While Vladimir Putin remains beholden to nineteenth-century ideas and twentieth-century means, he has forced the rest of the world to consider what really matters in the twenty-first century. The decisions that European, American, and Chinese leaders make today will shape global power dynamics for many years to come.
BERLIN – The world is probably at the start of a decade of jittery peacelessness. Though we are not necessarily entering a period of perpetual war, we should be prepared for more – and more intense – trade conflicts, economic and financial sanctions, cyberattacks, disinformation campaigns, and the use of military force as an instrument of geopolitics. Russia’s war against Ukraine is not the beginning of a new era, but rather the consequence of an era that is ending.
Beyond his obvious desire to reconstruct the Russian Empire, President Vladimir Putin clearly does not want to leave the reorganization of the world to the United States and China alone. He wants Russia (or at least himself) to become a great power again, with a real say in determining European and Eurasian affairs.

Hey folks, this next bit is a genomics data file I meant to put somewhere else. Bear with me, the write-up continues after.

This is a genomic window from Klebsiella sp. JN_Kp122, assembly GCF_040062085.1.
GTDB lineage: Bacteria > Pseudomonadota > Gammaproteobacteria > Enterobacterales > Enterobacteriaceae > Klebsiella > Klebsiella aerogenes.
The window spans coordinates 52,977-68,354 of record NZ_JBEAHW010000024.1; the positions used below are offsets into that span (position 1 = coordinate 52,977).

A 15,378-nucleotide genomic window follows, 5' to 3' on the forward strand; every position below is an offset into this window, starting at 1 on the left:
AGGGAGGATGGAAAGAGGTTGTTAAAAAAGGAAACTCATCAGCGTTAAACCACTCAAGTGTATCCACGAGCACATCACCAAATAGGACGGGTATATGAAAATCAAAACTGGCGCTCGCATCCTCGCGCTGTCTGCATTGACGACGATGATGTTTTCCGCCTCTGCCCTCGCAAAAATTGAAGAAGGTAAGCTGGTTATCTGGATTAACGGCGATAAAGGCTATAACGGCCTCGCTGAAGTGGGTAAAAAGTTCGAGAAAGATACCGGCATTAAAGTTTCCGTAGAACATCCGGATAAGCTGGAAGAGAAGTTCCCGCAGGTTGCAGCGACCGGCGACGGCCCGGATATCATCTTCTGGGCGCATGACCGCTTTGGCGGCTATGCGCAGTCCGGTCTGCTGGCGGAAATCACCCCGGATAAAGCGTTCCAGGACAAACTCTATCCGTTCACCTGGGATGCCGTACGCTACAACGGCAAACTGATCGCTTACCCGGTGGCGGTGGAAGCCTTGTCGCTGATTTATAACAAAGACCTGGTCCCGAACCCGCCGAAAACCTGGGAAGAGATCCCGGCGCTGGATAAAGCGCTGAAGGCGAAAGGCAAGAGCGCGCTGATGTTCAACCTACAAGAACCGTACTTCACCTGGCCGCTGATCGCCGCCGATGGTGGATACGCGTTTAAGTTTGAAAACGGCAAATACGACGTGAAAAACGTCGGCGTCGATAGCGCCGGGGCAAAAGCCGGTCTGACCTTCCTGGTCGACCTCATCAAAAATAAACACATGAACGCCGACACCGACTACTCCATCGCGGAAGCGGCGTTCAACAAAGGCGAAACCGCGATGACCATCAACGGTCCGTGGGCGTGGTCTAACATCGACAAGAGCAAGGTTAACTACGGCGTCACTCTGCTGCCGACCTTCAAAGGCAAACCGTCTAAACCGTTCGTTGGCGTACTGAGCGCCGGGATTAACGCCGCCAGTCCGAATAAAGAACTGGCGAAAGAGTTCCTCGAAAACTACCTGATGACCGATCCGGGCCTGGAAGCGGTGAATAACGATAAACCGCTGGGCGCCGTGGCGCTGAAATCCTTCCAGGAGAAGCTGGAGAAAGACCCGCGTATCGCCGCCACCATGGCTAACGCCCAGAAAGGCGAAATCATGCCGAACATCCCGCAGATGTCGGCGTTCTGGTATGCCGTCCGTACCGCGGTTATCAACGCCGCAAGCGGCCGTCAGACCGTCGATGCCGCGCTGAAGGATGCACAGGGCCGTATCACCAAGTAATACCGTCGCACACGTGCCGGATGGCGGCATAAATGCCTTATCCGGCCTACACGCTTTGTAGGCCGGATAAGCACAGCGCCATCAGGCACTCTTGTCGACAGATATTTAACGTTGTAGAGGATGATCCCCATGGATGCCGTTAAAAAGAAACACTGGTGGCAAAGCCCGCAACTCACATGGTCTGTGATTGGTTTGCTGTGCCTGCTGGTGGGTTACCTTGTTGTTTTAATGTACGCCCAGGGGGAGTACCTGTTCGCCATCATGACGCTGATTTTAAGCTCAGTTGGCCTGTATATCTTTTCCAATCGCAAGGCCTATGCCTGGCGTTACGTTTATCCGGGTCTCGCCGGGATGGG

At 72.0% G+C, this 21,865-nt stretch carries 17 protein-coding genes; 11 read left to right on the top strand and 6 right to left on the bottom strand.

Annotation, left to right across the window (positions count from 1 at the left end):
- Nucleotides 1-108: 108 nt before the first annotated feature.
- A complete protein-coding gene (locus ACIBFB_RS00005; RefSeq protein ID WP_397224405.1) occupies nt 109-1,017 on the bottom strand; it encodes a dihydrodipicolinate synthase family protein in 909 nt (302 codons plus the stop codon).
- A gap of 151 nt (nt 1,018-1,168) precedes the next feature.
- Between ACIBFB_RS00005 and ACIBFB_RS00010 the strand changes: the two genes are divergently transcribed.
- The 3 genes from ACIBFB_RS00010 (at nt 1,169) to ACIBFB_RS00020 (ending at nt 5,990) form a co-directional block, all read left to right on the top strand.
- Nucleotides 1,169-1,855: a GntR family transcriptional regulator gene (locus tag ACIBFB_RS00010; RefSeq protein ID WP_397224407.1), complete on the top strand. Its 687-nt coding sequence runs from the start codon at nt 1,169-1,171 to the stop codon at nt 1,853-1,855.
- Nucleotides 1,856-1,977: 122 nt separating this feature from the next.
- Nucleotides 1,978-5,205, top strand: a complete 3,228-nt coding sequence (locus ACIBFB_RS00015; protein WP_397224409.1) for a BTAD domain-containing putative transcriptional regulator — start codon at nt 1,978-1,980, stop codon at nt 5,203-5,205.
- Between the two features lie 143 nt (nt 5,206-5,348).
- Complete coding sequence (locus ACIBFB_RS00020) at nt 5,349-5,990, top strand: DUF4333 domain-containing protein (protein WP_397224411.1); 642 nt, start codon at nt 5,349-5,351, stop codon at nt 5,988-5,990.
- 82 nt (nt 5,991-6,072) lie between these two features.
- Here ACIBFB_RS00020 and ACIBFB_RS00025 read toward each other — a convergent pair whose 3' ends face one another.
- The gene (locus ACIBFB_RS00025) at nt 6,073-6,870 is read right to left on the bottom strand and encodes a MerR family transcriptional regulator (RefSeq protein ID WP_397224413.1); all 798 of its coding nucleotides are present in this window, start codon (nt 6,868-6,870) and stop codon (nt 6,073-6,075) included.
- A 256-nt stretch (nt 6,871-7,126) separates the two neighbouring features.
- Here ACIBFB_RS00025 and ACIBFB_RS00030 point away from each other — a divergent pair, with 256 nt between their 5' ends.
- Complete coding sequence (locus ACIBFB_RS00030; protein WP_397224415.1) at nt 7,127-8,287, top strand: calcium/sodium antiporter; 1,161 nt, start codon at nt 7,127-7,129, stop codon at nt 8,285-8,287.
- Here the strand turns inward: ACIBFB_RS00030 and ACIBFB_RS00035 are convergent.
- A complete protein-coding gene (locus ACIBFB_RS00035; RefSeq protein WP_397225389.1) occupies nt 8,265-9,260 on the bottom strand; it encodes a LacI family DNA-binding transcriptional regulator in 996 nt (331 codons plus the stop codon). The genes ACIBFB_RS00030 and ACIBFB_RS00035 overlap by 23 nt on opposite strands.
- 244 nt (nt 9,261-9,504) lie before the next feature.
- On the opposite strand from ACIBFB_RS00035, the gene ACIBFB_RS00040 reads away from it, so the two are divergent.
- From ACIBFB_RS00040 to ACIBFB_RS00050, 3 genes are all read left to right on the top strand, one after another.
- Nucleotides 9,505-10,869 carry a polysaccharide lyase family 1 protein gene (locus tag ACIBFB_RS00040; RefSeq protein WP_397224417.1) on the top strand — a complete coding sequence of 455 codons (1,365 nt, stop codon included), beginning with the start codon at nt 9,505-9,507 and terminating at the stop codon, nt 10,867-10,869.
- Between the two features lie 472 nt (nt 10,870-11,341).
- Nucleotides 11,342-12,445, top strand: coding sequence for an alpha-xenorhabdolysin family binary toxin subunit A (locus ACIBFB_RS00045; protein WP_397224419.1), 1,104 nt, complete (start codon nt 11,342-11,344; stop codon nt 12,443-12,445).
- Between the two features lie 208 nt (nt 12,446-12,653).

For more than 30 years, Russia has had no significant role to play in Europe other than that of embittered spoiler. By the time it illegally annexed Crimea in 2014, the country had sunk in many Europeans’ estimation to the status of energy supplier whose threats against some of its immediate neighbors reflected weakness, not strength. And yet Putin needs to be able to influence the future of Europe if he is to have any chance of reconstituting Russia as a global great power. That means more is at stake in his war than Ukrainian sovereignty; in fact, Ukraine is just a means to Putin’s revanchist ends.
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